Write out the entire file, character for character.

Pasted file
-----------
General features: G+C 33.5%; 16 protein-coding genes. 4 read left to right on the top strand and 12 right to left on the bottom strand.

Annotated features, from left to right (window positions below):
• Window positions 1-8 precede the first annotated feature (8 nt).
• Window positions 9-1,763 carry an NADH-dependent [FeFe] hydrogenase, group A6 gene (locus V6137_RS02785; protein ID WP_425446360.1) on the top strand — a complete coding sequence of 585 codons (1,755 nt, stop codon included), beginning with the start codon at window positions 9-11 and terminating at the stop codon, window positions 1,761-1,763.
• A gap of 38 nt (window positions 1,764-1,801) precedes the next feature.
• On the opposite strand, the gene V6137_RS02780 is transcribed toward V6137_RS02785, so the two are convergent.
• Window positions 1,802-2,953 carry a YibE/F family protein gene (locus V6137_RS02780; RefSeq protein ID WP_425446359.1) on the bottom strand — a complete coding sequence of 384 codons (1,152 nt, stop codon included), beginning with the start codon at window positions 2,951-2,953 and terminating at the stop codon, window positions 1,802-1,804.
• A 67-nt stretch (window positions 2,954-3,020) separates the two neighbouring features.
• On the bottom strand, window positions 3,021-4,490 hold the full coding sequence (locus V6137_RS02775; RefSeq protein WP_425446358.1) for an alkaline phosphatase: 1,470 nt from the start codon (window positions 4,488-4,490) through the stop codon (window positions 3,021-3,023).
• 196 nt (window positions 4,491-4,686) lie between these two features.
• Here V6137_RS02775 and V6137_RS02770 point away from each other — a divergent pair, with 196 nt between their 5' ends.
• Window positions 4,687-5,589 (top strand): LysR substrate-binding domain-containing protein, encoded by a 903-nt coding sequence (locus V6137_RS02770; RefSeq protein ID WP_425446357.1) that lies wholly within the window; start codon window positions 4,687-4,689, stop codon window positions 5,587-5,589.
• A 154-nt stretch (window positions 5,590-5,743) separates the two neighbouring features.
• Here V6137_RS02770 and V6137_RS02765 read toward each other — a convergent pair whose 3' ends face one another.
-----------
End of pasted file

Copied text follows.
General features: G+C 33.5%; 16 protein-coding genes. 4 read left to right on the top strand and 12 right to left on the bottom strand.

Annotated features, from left to right (window positions below):
• Window positions 1-8 precede the first annotated feature (8 nt).
• Window positions 9-1,763 carry an NADH-dependent [FeFe] hydrogenase, group A6 gene (locus V6137_RS02785; protein ID WP_425446360.1) on the top strand — a complete coding sequence of 585 codons (1,755 nt, stop codon included), beginning with the start codon at window positions 9-11 and terminating at the stop codon, window positions 1,761-1,763.
• A gap of 38 nt (window positions 1,764-1,801) precedes the next feature.
• On the opposite strand, the gene V6137_RS02780 is transcribed toward V6137_RS02785, so the two are convergent.
• Window positions 1,802-2,953 carry a YibE/F family protein gene (locus V6137_RS02780; RefSeq protein ID WP_425446359.1) on the bottom strand — a complete coding sequence of 384 codons (1,152 nt, stop codon included), beginning with the start codon at window positions 2,951-2,953 and terminating at the stop codon, window positions 1,802-1,804.
• A 67-nt stretch (window positions 2,954-3,020) separates the two neighbouring features.
• On the bottom strand, window positions 3,021-4,490 hold the full coding sequence (locus V6137_RS02775; RefSeq protein WP_425446358.1) for an alkaline phosphatase: 1,470 nt from the start codon (window positions 4,488-4,490) through the stop codon (window positions 3,021-3,023).
• 196 nt (window positions 4,491-4,686) lie between these two features.
• Here V6137_RS02775 and V6137_RS02770 point away from each other — a divergent pair, with 196 nt between their 5' ends.
• Window positions 4,687-5,589 (top strand): LysR substrate-binding domain-containing protein, encoded by a 903-nt coding sequence (locus V6137_RS02770; RefSeq protein ID WP_425446357.1) that lies wholly within the window; start codon window positions 4,687-4,689, stop codon window positions 5,587-5,589.
• A 154-nt stretch (window positions 5,590-5,743) separates the two neighbouring features.
• Here V6137_RS02770 and V6137_RS02765 read toward each other — a convergent pair whose 3' ends face one another.